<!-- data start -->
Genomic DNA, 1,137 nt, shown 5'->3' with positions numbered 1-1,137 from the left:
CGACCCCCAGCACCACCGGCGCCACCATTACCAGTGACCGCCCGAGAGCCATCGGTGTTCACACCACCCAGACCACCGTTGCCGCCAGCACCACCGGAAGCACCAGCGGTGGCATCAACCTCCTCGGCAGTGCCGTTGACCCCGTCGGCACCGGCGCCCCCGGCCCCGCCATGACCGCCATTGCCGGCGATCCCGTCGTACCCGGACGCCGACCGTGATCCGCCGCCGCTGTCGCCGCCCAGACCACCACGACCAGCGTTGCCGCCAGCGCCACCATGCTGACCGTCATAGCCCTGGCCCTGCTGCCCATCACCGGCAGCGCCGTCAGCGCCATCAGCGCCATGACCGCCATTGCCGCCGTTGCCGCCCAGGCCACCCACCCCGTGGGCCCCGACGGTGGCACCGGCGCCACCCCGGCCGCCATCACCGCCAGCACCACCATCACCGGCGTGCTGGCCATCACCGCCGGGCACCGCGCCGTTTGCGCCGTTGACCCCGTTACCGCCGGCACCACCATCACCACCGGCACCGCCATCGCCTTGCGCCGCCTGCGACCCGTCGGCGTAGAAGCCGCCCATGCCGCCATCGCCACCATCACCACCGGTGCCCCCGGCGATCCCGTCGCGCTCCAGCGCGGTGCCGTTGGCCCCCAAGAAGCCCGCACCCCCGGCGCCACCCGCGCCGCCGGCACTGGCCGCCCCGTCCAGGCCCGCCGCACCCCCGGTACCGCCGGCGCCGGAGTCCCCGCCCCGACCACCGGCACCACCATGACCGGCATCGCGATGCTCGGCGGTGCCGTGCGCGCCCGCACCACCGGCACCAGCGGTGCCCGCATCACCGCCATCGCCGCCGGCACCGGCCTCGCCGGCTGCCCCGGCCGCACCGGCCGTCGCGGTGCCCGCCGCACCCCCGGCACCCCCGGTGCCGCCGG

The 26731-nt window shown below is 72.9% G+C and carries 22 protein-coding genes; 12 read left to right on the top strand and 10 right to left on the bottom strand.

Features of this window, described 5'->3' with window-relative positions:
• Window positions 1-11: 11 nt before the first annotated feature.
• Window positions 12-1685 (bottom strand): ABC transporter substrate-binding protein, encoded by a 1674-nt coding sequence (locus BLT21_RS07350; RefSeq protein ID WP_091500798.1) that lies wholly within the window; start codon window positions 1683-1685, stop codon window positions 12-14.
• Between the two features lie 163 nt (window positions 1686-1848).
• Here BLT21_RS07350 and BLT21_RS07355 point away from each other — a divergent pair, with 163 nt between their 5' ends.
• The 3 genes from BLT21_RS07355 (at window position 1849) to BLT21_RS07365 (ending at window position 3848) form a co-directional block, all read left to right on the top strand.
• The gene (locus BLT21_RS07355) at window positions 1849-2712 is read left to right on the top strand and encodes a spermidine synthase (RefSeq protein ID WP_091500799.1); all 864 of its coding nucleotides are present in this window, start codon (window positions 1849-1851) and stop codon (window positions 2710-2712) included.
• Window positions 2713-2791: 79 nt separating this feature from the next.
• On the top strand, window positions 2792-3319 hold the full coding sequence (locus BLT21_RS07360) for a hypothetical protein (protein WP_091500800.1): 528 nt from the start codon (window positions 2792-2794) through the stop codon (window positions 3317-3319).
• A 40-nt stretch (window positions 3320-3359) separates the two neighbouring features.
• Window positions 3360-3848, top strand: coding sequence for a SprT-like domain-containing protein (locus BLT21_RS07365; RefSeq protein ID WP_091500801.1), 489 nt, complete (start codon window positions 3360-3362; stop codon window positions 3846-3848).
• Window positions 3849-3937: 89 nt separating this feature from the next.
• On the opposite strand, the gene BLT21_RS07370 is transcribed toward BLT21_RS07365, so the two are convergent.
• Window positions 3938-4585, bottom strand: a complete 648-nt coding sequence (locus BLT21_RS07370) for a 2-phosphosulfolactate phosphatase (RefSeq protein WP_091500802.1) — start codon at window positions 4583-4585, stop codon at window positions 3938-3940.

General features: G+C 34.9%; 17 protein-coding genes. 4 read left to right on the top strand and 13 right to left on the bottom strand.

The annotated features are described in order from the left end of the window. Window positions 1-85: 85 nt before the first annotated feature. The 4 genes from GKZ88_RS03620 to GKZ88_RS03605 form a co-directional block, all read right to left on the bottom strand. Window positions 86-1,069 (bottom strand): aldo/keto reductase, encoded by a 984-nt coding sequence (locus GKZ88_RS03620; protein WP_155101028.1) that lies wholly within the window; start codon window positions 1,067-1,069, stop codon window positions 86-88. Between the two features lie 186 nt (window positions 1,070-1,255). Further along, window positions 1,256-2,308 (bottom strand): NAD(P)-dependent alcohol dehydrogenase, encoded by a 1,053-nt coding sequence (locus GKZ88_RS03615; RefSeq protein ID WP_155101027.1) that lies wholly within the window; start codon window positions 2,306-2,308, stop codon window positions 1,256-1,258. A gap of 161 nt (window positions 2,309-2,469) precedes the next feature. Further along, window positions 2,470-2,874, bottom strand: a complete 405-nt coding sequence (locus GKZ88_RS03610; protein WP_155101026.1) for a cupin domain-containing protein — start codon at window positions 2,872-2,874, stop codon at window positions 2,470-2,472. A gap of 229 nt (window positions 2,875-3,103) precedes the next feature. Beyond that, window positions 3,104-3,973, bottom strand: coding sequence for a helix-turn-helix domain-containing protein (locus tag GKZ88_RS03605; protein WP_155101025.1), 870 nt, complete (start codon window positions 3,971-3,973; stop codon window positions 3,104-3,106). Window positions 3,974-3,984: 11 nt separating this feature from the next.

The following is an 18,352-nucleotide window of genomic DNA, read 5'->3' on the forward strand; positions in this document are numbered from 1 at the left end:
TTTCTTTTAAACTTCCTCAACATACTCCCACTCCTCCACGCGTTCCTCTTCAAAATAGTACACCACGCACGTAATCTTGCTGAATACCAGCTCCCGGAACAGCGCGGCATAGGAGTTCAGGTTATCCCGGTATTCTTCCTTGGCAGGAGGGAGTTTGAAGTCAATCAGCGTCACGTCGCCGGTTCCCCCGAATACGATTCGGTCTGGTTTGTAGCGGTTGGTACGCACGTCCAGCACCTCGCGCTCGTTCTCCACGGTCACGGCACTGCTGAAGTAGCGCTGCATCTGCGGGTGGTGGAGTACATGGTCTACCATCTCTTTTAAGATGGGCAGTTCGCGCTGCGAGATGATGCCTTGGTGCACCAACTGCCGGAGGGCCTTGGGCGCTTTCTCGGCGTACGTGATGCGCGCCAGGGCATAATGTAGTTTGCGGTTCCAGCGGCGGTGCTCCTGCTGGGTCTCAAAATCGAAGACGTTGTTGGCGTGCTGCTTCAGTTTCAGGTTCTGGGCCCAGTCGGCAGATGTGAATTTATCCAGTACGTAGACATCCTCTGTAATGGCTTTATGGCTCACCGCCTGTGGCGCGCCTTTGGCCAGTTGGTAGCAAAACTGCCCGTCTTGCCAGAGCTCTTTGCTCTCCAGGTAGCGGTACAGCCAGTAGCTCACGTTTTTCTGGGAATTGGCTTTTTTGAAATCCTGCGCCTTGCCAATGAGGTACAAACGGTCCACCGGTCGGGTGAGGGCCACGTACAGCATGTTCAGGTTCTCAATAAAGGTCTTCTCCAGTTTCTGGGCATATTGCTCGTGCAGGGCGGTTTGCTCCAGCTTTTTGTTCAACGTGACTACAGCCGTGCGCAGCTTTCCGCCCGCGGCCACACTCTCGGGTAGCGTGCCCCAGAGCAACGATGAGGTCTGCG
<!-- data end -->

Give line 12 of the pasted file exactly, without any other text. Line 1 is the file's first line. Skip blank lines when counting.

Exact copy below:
• On the top strand, window positions 2792-3319 hold the full coding sequence (locus BLT21_RS07360) for a hypothetical protein (protein WP_091500800.1): 528 nt from the start codon (window positions 2792-2794) through the stop codon (window positions 3317-3319).